In an event organized by The Susan and Donald Newhouse Center for the Humanities, Sir Salman Rushdie visited Wellesley on Thursday, Nov. 12. He spoke about his newest book, controversies over his novels, freedom of expression and his writing process.
Salman Rushdie, born in Mumbai, India, has authored 12 novels that are world-renowned for his skill in combining magical realism with historical fiction.
He is also a very controversial writer. His fourth novel, “The Satanic Verses”, caused a strong reaction among the Muslim community for its supposedly irreverent depiction of Muhammad. Rushdie received multiple death threats and was forced to live under police protection for years. The Supreme Leader of Iran even offered a bounty for his assassination. Rushdie was reportedly on Al-Qaeda’s hit list as recently as 2010. Even at the event held at Wellesley College, guards rigorously checked bags before letting audience members enter.
Despite this, the Diana Walsh Alumnae Auditorium was packed, filled with Wellesley students and Wellesley town residents who all came to hear the famous author speak. The energy in the room made me very excited to be there. Although I was only partway through my first Rushdie novel, I couldn’t wait to hear what he had to say.
“I wanted to hear how Rushdie approached writing, especially after how much controversy his book caused. I’ve always been interested in writing, too, and I love hearing writers talk about their work,” Anna Gaskill ‘19 said.
Rushdie began by reading two passages from his newest book “Two Years Eight Months and Twenty-Eight Nights.” He explained that this novel subtly explores the concepts of relationships, love and loss.
“One of the things I found myself writing about was this idea that, you know, all of us from childhood have probably lost somebody that we loved. And that needs answers. And maybe what we do is we go through life trying to fill that hole, trying to find something that actually fits that particular missing piece of the jigsaw. And the more closely it does, the more we’re able to love, and love is a marvelous way of replacing what was lost,” he said about the novel.
Much of the event was structured as an interview between Rushdie and Anjali Prabhu, the Director of the Newhouse Center. When asked about the controversy surrounding his writing, Rushdie replied that people who don’t like his books were free to read other books, since he believes that everyone has the right to use sacred texts however they wish.
“My idea is, you know, you have the sacred stories, but they all belong to all of us. We can use them as we choose, we can use them reverentially or satirically or whatever the hell we want to do with them… If you’re going to have novels, you have to accept that they will play with the history of story, whether it’s sacred or profane. That’s what I was doing, and some people thought I shouldn’t. But guess what? It’s still around,” he said.
Despite the flak that his books have gotten, Rushdie said that he doesn’t really think about his readers or the possible responses to his novels when he writes. He believes that the purpose of writing is not to offer solutions to the world’s problems, but to encourage readers to look at the world in a different way.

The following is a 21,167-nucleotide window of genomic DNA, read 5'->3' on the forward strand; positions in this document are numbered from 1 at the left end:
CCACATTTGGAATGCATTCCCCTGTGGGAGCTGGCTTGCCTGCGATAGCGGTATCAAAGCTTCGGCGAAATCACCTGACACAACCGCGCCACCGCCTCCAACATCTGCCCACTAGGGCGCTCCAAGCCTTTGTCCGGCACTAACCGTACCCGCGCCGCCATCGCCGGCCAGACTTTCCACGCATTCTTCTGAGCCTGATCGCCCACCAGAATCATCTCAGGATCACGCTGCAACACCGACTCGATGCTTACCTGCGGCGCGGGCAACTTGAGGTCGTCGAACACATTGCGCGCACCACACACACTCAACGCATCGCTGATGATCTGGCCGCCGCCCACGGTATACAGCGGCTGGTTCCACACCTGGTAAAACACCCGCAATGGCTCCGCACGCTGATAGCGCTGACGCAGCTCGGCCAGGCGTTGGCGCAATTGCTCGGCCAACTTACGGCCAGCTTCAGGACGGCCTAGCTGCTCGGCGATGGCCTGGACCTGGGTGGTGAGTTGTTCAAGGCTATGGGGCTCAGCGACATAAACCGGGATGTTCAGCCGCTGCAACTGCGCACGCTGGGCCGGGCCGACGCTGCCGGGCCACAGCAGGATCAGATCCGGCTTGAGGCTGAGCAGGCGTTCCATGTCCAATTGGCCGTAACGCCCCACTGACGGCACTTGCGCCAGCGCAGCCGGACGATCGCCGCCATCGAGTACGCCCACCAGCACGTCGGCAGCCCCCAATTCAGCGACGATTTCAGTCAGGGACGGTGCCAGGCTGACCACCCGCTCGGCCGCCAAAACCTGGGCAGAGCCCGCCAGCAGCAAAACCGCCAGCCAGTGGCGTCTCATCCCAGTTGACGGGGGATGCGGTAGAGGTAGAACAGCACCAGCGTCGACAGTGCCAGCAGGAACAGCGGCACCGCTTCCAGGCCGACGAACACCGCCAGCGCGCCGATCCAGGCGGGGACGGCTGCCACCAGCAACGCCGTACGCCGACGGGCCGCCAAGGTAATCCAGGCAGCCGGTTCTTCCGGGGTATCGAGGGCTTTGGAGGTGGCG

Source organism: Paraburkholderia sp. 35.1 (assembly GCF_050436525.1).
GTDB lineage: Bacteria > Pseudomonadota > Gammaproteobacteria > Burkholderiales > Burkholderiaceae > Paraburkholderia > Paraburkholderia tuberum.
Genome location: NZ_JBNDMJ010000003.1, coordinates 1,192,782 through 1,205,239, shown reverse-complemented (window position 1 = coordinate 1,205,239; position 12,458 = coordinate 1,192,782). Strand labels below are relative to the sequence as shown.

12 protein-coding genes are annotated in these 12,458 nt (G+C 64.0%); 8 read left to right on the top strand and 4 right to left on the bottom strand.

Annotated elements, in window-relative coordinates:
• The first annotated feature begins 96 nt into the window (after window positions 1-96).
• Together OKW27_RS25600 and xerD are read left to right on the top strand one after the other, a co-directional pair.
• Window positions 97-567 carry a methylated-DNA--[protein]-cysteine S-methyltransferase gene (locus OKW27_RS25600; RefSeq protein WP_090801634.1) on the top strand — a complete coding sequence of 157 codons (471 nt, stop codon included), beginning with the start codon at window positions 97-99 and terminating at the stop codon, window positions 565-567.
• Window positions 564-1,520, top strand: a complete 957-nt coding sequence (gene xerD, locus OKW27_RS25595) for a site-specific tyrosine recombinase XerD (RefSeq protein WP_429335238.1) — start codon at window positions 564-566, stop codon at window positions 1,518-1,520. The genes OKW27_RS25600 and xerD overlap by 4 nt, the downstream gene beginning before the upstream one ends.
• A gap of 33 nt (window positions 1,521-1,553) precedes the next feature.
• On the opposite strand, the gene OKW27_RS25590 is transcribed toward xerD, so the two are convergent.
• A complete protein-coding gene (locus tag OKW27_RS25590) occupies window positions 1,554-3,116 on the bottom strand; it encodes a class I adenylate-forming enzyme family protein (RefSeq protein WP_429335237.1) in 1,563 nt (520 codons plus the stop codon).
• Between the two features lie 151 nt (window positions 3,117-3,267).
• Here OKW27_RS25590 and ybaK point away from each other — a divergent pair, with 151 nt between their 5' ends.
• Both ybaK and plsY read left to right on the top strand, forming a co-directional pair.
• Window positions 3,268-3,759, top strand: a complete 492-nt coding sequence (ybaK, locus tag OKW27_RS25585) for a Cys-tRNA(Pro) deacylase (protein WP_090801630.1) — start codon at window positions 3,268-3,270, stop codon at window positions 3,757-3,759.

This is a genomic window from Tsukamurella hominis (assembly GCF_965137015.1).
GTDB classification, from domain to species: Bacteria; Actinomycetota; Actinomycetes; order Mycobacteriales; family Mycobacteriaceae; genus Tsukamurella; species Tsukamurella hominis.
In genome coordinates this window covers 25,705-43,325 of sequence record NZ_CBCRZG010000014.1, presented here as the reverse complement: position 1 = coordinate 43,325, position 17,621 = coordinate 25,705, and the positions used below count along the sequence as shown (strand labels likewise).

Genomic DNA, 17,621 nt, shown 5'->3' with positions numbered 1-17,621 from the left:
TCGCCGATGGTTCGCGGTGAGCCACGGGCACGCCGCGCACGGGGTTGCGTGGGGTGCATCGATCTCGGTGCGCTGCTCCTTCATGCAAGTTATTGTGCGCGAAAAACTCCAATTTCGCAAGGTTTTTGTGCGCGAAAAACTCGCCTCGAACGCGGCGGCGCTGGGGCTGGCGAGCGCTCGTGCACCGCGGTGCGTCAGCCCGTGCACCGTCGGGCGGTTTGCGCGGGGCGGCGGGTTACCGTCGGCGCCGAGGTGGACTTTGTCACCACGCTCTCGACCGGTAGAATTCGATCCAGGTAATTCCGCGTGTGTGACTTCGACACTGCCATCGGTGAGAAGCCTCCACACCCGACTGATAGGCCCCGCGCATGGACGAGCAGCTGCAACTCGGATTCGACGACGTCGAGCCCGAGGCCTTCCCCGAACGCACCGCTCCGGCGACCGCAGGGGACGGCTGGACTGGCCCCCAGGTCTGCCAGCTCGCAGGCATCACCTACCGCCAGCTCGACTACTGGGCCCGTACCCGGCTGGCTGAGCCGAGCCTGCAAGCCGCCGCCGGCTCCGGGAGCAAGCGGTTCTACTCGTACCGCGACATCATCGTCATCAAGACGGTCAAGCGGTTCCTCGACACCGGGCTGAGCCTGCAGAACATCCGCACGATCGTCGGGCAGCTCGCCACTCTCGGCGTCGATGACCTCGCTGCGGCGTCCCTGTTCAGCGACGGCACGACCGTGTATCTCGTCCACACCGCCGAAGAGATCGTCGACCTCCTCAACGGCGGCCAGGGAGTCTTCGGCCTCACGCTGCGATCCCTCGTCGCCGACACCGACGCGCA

“The business of writing is to try to tell the truth, just to try to tell as much truth as possible. But I don’t have solutions. Any two-bit politician has solutions. It’s not really the business of art to offer solutions. But it may be much more to find interesting ways of stating the problem, to try and say ‘How about we look at it this way?’… And I think that’s what art can do,” he said.
But Rushdie was clear that he doesn’t take his freedom of expression for granted. He urged the audience to appreciate this freedom since it is such a rare liberty to have.
“To be a writer, you have to believe that you are free to act. If you believe that it is dangerous or whatever, then you don’t feel free to act. So freedom of expression is preceded by the sense of that feeling… Most of the world doesn’t have it… But we live in the lucky corner of the world… If we happen to be the people with the good fortune to have this thing, then let’s not denigrate it… We have something very precious in our hands that we have to preserve,” he said.
Despite discussing some serious topics, Rushdie inspired his listeners with beautiful prose, while still managing to keep the tone light with occasional jokes.
“I went to the lecture not knowing what to expect, but I left absolutely inspired! He had this wonderful way of making everything sound so simple and eloquent. He was funny and charismatic, and he had these great oneliners that really made you think. I think everyone in that audience left wanting to be writers!” says Shivani Dayal ’18 said. “The lecture reminded me about the power of the written word. This man had a country order an assassination attack against him because of words he had written.”
If attending students had no inclination to read Rushdie’s works before this event, that has certainly changed after hearing him speak.
“I haven’t read any of Rushdie’s works yet, but after hearing some of the passages from his latest book, I definitely know what I’ll be reading over winter break!” Molly Hoyer ‘18 said.
Bringing such an uplifting speaker to campus was a great decision for Wellesley to make. It shows that we believe in freedom of speech and that we support the power of art and literature to create change in the world.